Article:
I’ve always been fascinated by the idea of extending human life. As a boy, my favorite characters in the Bible were those like Methuselah who lived for hundreds of years. (Noah, of ark fame, was reportedly 600 when he built his boat, and he lived for another 350 years after the flood!)
I’m also drawn to science-fiction novels that feature longevity as a subplot. For instance, in Kim Stanley Robinson’s Mars trilogy (which I mentioned a few days ago in another context), medical advances allow people to live for more than two hundred years. (For a decade, I’ve had an idea for a short story called “Herb Nelson’s Long Life”, which would be about a man who has been alive for centuries.)
Naturally, I’m not just interested in fictional accounts of longevity. I’m interested in the science behind it too. Recently, I found time to read The Blue Zones by Dan Buettner, a book that examines the lifestyles of five of the longest-lived populations on the planet. What attributes do these folks have in common?
The Blue Zones
I first read Buettner’s work in the pages of National Geographic. In November 2005, the magazine printed his article, “The Secrets to a Long Life“, which offers a taste of what’s contained in The Blue Zones. In the article, Buettner profiles populations in Sardinia, Italy; Okinawa, Japan; and Loma Linda, California. These are communities where people live long and stay happy.
Expanding his work to book length, he added two additional locations: the Nicoya Peninsula in Costa Rica and the Greek island of Ikaria.
In each of these five locations, people have long and healthy lives. They reach the age of 100 at rates significantly higher than average.
In The Blue Zones, Buettner shares stories from each of these locations, sharing how specific people have lived and thrived for ten decades. As he interviews people in each location, he tries to find common threads. What is that makes the people in Sardinia live so long? In Ikaria? Then, at the end of the book, Buettner draws from these five populations as a whole. What attributes do they share?
Long and Healthy Lives
After looking at these groups individually, Buettner makes nine broad generalizations about factors that seem to be related to longevity and well-being. Note, though, that correlations does not imply causality. These qualities are present in the communities he’s studied, but that doesn’t mean they’re actually the secrets to long life. (Though, of course, I’d like to think they are.)
Here are the recommendations from The Blue Zones:
- Be active. Those who live a long time are generally active people. They walk. They raise gardens. They have fun. If you struggle with this, Buettner suggests finding ways to force yourself to be active. He also recommends doing yoga twice a week.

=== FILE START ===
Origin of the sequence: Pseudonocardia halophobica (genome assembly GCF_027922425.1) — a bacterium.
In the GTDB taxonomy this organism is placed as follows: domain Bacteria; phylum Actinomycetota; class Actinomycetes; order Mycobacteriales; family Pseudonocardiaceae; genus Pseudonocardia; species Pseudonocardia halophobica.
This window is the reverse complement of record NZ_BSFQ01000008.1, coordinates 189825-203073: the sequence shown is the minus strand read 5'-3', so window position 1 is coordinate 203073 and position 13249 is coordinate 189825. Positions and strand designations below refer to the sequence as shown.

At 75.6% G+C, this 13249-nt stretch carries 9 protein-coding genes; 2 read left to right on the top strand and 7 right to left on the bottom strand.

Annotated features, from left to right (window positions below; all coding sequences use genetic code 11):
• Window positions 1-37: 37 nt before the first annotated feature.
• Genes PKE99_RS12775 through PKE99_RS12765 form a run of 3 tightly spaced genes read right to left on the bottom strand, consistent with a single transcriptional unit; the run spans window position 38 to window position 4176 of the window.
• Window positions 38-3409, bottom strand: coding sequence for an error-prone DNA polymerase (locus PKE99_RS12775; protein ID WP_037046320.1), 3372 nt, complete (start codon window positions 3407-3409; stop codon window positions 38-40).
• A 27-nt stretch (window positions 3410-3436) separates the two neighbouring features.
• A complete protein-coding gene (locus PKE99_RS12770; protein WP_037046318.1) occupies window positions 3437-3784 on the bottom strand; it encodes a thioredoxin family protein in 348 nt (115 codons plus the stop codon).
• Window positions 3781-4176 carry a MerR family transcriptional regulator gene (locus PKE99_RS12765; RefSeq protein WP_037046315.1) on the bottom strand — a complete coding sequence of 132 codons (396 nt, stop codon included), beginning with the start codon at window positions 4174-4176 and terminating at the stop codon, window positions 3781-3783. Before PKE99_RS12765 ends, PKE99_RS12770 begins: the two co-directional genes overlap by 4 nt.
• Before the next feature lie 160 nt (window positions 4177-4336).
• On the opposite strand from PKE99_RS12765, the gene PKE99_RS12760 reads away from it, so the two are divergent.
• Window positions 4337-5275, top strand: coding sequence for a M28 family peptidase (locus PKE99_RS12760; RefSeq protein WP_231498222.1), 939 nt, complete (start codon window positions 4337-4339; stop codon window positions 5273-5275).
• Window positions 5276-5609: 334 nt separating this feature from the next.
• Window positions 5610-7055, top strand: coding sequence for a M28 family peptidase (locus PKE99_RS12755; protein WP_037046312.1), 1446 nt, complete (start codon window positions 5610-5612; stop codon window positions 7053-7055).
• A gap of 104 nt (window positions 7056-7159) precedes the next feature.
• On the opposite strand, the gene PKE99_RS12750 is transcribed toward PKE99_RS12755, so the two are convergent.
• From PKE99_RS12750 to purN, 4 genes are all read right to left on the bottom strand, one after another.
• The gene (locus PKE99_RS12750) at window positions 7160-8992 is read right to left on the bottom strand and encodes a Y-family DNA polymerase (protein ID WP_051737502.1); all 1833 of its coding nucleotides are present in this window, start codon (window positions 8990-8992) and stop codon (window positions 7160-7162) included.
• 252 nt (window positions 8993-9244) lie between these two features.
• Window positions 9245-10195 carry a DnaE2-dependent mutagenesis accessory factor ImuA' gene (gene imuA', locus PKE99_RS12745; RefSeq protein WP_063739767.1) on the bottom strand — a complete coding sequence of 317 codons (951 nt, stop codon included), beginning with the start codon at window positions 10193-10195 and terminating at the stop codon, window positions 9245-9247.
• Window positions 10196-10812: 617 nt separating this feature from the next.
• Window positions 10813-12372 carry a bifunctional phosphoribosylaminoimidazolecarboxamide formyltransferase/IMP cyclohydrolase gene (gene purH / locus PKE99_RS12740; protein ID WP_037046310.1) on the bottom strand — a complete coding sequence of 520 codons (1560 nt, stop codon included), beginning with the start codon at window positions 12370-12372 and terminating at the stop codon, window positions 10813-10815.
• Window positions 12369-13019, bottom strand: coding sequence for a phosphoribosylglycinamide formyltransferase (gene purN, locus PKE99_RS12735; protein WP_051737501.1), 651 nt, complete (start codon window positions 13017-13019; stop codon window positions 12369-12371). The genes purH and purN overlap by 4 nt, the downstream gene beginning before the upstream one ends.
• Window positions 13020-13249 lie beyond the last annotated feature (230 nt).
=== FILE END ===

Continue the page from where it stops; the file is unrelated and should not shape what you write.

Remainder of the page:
- Cut calories. Many Eastern cultures have a practice in which they eat until they’re “80% full”. Buettner recommends cutting portion sizes through common tricks like using smaller serving dishes, making snacks a hassle, preparing smaller portions, eating more slowly, and eating early.
- Eat a plant-based diet. Eat two servings of vegetables with every meal. Limit meat intake. Avoid processed foods. Make fruits and vegetables the highlight of your diet. Stock up on nuts, and eat them every day.
- Drink red wine — in moderation. Sip it with your dinner, or institute a daily “happy hour” where you socialize with friends.
- Have a purpose. Take time to see the Big Picture. Craft a mission statement, and then find a partner to hold you accountable to it. Learn something new. Buettner points out that learning a musical instrument or studying a new language are two great ways to keep your brain sharp.
- Downshift. Reduce the stress in your life. Cut out the electronic noise. Arrive early to appointments. Meditate.
- Participate in a spiritual community. Buettner stresses the importance of spiritual communities, and encourages readers to open their minds, discard prejudices, and just go to a church service.
- Make family a priority. Live closer to your family. Own a smaller home, where people are forced to interact more. Establish rituals. Create a family shrine.
- Find the right tribe. Be likeable. Surround yourself with people who share your values. Identify your inner circle, the people you trust and support. Try to spend 30 minutes each day with these folks.
Here’s a Venn diagram (from Wikipedia) that summarizes Buettner’s findings from the three original Blue Zones. (I’d love to see a similar diagram that takes into account all five regions.)
Common attributes among Blue Zones
More than anything, Buettner writes, “Purpose and love are essential ingredients in all Blue Zone recipes for longevity.”
There’s no way a simple blog post can do justice to Buettner’s book. The Blue Zones is fascinating, at least for those of us interested in longevity. If you want more info, buy the book (or borrow it from the library, like I did). You can also visit the Blue Zones website, where you’ll find:
- Plant-centric recipes
- Checklists to push you toward some of the Blue Zones guidelines
- The Blue Zones Challenge for kids
- A life-span calculator (my life expectancy is 86.2 years)
- A happiness test (I scored an A-)
I’ll close this summary with a key piece of advice from The Blue Zones. “This information will do you no good,” Buettner writes, “unless you put it into practice.”